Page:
Turbulence spreads at BBC
LONDON - Agence France-Presse
BBC employees arrive for work at the organization’s building in London. AFP photoThe BBC’s director of news, Helen Boaden, and her deputy, Stephen Mitchell, have stepped aside amid the crisis over late television star Jimmy Savile and a report wrongly accusing a politician of child abuse, the BBC said yesterday.
They have relinquished their responsibilities pending the results of an inquiry by former head of Sky News Nick Pollard into why the flagship Newsnight program axed a report last year into claims that Savile had sexually abused children. The announcement follows the resignation on Nov. 10 of BBC director-general George Entwistle over another Newsnight report last week that wrongly implicated a senior political figure in abuse at a Welsh children’s home in the 1970s.
The BBC also warned in a statement that further heads may roll. “Consideration is now being given to the extent to which individuals should be asked to account further for their actions and if appropriate, disciplinary action will be taken,” it said.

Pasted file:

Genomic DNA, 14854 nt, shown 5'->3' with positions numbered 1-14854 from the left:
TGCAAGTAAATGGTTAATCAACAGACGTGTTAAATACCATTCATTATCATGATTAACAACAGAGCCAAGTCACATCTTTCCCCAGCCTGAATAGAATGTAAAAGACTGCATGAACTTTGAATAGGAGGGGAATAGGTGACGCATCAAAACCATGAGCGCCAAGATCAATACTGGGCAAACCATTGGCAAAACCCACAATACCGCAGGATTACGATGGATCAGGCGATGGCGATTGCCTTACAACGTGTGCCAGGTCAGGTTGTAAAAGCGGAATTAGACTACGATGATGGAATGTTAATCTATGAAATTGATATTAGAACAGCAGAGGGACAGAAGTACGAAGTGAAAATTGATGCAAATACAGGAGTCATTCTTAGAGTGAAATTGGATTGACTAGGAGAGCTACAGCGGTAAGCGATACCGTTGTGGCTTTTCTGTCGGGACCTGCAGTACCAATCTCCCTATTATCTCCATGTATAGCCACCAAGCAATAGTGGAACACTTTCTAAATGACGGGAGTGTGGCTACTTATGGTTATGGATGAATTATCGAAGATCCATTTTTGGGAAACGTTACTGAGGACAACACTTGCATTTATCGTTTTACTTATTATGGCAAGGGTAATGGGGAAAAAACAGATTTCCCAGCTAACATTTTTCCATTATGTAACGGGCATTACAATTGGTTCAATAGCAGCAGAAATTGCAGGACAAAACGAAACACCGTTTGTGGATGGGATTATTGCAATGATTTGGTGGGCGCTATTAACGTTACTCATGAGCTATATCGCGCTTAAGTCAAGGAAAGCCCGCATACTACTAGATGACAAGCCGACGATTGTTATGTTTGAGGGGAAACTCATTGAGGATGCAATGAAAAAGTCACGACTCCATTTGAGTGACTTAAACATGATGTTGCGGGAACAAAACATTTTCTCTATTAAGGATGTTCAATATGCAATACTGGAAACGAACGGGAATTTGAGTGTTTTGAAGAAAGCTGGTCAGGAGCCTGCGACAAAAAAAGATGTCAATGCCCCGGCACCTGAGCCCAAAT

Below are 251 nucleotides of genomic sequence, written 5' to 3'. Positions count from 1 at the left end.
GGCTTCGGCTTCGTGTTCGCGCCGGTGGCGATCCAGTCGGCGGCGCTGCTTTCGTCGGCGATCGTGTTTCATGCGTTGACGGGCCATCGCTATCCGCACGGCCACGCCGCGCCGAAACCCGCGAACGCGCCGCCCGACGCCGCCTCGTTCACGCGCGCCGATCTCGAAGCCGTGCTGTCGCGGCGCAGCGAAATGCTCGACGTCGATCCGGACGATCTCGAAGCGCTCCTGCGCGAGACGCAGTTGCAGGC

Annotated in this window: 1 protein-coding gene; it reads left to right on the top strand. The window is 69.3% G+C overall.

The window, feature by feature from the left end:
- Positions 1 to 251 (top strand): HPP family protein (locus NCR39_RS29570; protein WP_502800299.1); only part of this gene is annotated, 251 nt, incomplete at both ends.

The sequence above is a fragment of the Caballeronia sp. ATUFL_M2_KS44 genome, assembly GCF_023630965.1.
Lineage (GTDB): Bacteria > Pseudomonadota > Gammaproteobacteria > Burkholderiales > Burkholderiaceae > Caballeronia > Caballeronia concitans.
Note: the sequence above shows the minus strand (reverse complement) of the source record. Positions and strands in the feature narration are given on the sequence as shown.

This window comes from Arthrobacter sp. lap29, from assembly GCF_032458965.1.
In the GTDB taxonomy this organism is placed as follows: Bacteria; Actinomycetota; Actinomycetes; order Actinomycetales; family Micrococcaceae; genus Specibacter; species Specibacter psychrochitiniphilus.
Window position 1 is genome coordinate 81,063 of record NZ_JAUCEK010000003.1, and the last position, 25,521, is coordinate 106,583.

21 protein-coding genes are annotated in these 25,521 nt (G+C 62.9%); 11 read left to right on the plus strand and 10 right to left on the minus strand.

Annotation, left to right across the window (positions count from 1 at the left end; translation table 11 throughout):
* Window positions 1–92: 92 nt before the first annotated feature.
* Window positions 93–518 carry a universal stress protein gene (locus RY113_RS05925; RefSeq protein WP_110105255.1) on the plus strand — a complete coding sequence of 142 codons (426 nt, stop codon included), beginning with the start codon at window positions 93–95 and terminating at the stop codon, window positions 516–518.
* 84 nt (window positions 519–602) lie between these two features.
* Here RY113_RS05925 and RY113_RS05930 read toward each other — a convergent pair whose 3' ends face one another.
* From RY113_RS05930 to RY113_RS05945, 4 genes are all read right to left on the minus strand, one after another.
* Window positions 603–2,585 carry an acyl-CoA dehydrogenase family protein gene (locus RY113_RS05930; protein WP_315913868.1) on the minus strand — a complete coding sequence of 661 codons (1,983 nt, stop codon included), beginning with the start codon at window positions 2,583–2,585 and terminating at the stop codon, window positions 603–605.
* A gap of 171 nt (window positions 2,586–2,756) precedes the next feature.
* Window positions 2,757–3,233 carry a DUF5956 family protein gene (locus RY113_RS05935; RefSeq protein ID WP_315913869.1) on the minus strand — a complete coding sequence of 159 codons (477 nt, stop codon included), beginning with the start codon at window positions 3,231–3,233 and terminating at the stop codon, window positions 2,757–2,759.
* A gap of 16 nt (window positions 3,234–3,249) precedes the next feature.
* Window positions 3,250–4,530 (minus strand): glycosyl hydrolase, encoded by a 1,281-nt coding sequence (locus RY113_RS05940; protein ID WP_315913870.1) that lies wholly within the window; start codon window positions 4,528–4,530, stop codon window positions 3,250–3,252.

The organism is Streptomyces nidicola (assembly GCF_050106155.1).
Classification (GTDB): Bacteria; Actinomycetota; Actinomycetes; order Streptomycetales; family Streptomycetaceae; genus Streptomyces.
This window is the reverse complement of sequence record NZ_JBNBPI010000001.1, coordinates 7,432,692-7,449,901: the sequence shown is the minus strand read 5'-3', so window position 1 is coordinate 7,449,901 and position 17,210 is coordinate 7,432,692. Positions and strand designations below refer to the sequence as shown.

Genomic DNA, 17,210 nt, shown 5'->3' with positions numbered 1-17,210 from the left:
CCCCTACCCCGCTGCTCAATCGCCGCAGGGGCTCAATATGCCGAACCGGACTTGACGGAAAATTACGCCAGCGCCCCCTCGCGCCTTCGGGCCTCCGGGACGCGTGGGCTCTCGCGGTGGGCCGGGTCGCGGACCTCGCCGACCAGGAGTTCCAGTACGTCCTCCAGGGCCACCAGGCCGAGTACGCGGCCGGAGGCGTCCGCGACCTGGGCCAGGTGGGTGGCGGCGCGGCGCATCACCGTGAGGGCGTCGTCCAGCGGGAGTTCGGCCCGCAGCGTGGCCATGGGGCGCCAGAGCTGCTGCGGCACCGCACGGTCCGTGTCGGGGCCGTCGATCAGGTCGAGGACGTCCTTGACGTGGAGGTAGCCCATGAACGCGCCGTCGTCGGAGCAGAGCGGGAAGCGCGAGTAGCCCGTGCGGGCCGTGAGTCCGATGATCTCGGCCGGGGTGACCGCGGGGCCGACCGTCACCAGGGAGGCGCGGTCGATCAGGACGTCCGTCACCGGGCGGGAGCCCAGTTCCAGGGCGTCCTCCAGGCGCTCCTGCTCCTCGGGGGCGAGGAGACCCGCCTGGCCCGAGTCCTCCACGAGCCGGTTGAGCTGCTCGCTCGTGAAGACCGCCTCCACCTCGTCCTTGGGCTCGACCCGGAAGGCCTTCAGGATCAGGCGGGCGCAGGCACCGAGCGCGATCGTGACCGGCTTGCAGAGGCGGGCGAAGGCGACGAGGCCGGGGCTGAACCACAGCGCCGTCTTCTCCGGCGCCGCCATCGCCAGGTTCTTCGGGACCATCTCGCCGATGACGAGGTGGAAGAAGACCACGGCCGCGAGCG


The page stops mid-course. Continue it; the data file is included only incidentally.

The broadcaster also came under fresh pressure after it emerged that Entwistle would receive a payoff of $715,000 after just 54 days in the job.
Entwistle’s final action as director-general was to order a review into last week’s botched Newsnight program into abuse at a children’s home, headed by Director of BBC Scotland Ken MacQuarrie, and this has now reported back. In response, the BBC said a decision had been taken to re-establish a “single management to deal with all output, Savile related or otherwise” to address what it described as “the lack of clarity around the editorial chain of command.”